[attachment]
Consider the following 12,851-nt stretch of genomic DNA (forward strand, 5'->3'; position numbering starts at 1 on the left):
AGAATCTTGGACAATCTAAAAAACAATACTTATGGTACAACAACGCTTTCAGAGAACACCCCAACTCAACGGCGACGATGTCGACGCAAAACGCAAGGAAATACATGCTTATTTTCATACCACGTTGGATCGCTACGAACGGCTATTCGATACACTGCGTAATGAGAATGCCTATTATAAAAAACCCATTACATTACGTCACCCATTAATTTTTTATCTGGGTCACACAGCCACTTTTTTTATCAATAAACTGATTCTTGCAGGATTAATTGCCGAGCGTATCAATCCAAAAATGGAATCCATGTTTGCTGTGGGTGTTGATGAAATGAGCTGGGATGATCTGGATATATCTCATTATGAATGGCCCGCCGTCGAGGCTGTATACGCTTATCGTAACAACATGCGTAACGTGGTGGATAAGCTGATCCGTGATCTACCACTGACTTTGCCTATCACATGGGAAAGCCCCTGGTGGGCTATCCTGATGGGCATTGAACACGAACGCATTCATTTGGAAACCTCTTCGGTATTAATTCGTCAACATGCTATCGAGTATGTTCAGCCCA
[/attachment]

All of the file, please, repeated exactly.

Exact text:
Consider the following 12,851-nt stretch of genomic DNA (forward strand, 5'->3'; position numbering starts at 1 on the left):
AGAATCTTGGACAATCTAAAAAACAATACTTATGGTACAACAACGCTTTCAGAGAACACCCCAACTCAACGGCGACGATGTCGACGCAAAACGCAAGGAAATACATGCTTATTTTCATACCACGTTGGATCGCTACGAACGGCTATTCGATACACTGCGTAATGAGAATGCCTATTATAAAAAACCCATTACATTACGTCACCCATTAATTTTTTATCTGGGTCACACAGCCACTTTTTTTATCAATAAACTGATTCTTGCAGGATTAATTGCCGAGCGTATCAATCCAAAAATGGAATCCATGTTTGCTGTGGGTGTTGATGAAATGAGCTGGGATGATCTGGATATATCTCATTATGAATGGCCCGCCGTCGAGGCTGTATACGCTTATCGTAACAACATGCGTAACGTGGTGGATAAGCTGATCCGTGATCTACCACTGACTTTGCCTATCACATGGGAAAGCCCCTGGTGGGCTATCCTGATGGGCATTGAACACGAACGCATTCATTTGGAAACCTCTTCGGTATTAATTCGTCAACATGCTATCGAGTATGTTCAGCCCA